2 celery stalks, roughly chopped
4 small chunks apple wood or 4 small handfuls apple wood chips, soaked in water for at least 30 minutes

Reserved pan liquid plus enough chicken stock to make 4 cups of liquid
1/4 cup unsalted butter, cut into 4 equal pieces
1/4 cup all-purpose fl our
⅓ cup dry white wine
2 tablespoons finely chopped fresh Italian parsley
Kosher salt
Freshly ground black pepper


1. In a large pot combine the brine ingredients. Stir vigorously until the salt has dissolved.

2. Remove the neck and giblets from both ends of the turkey and reserve in the refrigerator for the gravy. Cut off and reserve the wing tips for the gravy, too. If your turkey has a trussing clamp, leave it in place. Do not truss the turkey. Rinse the turkey, inside and out, with cold water.

3. Partially fill a cooler with ice. Open a large, sturdy plastic bag in the cooler. Place the turkey, breast side down, in the bag. Carefully pour the brine over the turkey and then add 3 quarts of cold water. Press the air out of the bag, seal the bag tightly, close the lid of the cooler, and set aside for 18 to 24 hours.

4. Prepare a half circle or crescent-shaped fire for low heat. Remove the turkey from the bag and rinse it, inside and out, with cold water. Pat dry with paper towels. Discard the brine. Lightly coat the turkey with some of the melted butter. Season with the pepper.

5. Pour the chicken stock into a sturdy, 9 x 13-inch roasting pan. Add the onion, carrots, and celery. Add the reserved turkey neck, giblets, and wing tips. Place the turkey, breast side down, in the roasting pan.

6. Place the roasting pan in the center of the cooking grate. Position the pan so the turkey legs face the charcoal. Drain, then add 2 wood chunks or 2 handfuls of wood chips to the charcoal. Cook the turkey over indirect low heat (300˚F to 350˚F), with the lid closed, for 1 hour, and monitor the turkey's temperature closely. 

7. After 1 hour, to maintain the heat, add 10 to 12 unlit charcoal briquettes to the lit charcoal, using long-handled tongs to tuck the unlit charcoal between the lit charcoal. Drain and add the remaining wood chunks or chips to the charcoal. Carefully turn the turkey over in the pan so the breast faces up. Continue to cook the turkey over indirect low heat, with the lid closed, for a second hour.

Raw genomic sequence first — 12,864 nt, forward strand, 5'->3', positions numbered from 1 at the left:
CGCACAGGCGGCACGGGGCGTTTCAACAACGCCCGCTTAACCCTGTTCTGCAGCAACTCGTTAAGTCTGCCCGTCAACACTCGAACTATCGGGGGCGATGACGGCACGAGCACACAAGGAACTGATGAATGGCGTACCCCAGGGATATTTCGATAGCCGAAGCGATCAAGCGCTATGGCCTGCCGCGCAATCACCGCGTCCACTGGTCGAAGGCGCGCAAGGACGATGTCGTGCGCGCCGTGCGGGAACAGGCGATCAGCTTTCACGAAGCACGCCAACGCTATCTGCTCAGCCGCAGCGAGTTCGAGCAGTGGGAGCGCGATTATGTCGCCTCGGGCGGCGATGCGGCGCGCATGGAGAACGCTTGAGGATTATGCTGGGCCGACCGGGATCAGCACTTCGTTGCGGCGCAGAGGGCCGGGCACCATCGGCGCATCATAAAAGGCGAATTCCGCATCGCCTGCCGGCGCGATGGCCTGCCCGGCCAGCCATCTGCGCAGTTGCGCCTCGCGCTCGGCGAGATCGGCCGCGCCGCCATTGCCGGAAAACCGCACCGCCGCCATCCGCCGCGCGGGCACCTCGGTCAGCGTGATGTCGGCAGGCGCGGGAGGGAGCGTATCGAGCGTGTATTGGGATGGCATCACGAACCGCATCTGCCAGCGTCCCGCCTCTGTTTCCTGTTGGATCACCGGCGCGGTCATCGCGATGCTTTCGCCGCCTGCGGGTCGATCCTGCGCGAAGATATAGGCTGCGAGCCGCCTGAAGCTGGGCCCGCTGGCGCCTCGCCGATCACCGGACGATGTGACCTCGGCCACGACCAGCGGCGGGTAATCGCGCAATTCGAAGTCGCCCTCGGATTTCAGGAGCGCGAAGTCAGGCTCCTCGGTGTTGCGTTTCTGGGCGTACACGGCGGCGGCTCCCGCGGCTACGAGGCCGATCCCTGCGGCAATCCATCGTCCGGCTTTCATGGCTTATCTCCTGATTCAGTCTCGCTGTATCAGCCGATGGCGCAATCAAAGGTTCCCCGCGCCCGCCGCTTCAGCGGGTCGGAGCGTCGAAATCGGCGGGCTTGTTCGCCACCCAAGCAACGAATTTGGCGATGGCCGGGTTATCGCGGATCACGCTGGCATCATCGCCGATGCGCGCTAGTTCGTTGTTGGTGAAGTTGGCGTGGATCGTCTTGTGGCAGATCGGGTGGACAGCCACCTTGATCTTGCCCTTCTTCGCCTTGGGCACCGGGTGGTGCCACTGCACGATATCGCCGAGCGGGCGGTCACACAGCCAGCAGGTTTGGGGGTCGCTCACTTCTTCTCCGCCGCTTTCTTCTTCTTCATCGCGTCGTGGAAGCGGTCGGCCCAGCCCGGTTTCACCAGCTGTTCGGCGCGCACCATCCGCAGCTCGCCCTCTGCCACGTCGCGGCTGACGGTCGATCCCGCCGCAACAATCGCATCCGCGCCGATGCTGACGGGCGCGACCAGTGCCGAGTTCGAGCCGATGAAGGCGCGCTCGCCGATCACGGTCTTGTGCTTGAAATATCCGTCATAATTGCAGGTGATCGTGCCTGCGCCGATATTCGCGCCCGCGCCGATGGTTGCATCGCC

8. At the end of the second hour, baste the turkey all over with the remaining butter. If any parts are getting too dark, tightly wrap them with aluminum foil. Once again, add 10 to 12 unlit charcoal briquettes to the lit charcoal to maintain the heat. Continue to cook the turkey over indirect low heat. The total cooking time will be 2 1/2 to 3 1/2 hours. The turkey is done when the internal temperature reaches 175°F in the thickest part of the thigh (not touching the bone) and 165°F in the breast. Note: The internal temperature will rise 5°F to 10°F during resting.

9. Transfer the turkey to a cutting board, loosely cover with foil, and let rest for 20 to 30 minutes before carving. Meanwhile, make the gravy.

10. Strain the pan liquid through a sieve into a large fat separator and discard all the solids. Add enough chicken stock to equal 4 cups of liquid. Place the roasting pan over a stovetop burner set to medium heat. Add the butter and flour. As the butter melts, stir with a wooden spoon and cook until the mixture turns the color of peanut butter, about 5 minutes, stirring frequently. Add 4 cups of the reserved pan liquid (but not the fat) plus the wine. Bring the gravy to a boil, whisking frequently to dissolve the lumps. Lower the heat and simmer the gravy for a few minutes or until it reaches the consistency you like. If the gravy gets too thick, add more chicken stock a little at a time and simmer until it reaches the right thickness. Turn off the heat. Add the parsley. Add salt and pepper to taste.